Statistics show that seventy percent of teens are getting high from drugs that they receive from family and friends.
Drugs are not always shared intentionally, which is the motivation for the Lock Your Meds Campaign.
"My mom's ex boyfriend had them and he left them around the room, so I saw them and took them but I would give my boyfriend some, my family some, my sister some, and get high with them," says Melanie Rosenblum, a former drug user.
The campaign is part of the Manhasset Community Coalition Against Substance Abuse run by Lisbeth Shipley.
"The increase in E.R. visits from overdosing of prescription meds is over three hundred percent what it was in 2006," she says.
As teenagers prepare for their spring break vacation, clothing and their cell phones may not be all that they are taking with them.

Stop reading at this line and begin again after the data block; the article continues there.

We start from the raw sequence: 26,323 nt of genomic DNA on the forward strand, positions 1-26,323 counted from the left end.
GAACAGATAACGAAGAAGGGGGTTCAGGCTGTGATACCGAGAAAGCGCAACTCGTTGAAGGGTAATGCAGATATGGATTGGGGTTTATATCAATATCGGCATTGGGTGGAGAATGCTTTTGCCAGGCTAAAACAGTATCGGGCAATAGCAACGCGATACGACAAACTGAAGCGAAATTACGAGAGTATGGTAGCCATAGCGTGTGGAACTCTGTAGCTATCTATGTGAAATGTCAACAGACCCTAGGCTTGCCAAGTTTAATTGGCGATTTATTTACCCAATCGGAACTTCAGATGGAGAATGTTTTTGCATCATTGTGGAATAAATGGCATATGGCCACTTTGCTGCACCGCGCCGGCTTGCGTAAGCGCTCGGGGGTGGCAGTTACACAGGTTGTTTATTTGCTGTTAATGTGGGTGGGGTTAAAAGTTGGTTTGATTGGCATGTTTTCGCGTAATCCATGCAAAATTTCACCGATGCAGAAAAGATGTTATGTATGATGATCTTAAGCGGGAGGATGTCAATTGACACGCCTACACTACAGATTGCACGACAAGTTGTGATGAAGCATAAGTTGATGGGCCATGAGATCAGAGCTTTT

It is the ideal time for sharing stolen pills that are easily accessible in medicine cabinets and cupboards.
The most common used drugs among teenagers are painkillers, sleeping pills, and stimulants. The internet provides them with the information that they need to choose the perfect drug for different occasions such as stimulants for test-taking.
Parents should keep an eye on their kid's internet activity, talk to them about drug use and possible side effects, and throw away pills that are not needed or have expired.
Melanie, 19, ended up painting walls at Odyssey House, which is a part of her therapy and retraining after she became addicted to narcotics.
"Kids thirteen, fourteen, and any age can take them, experiment with them, and you don't want to have them end up where I am now," she adds.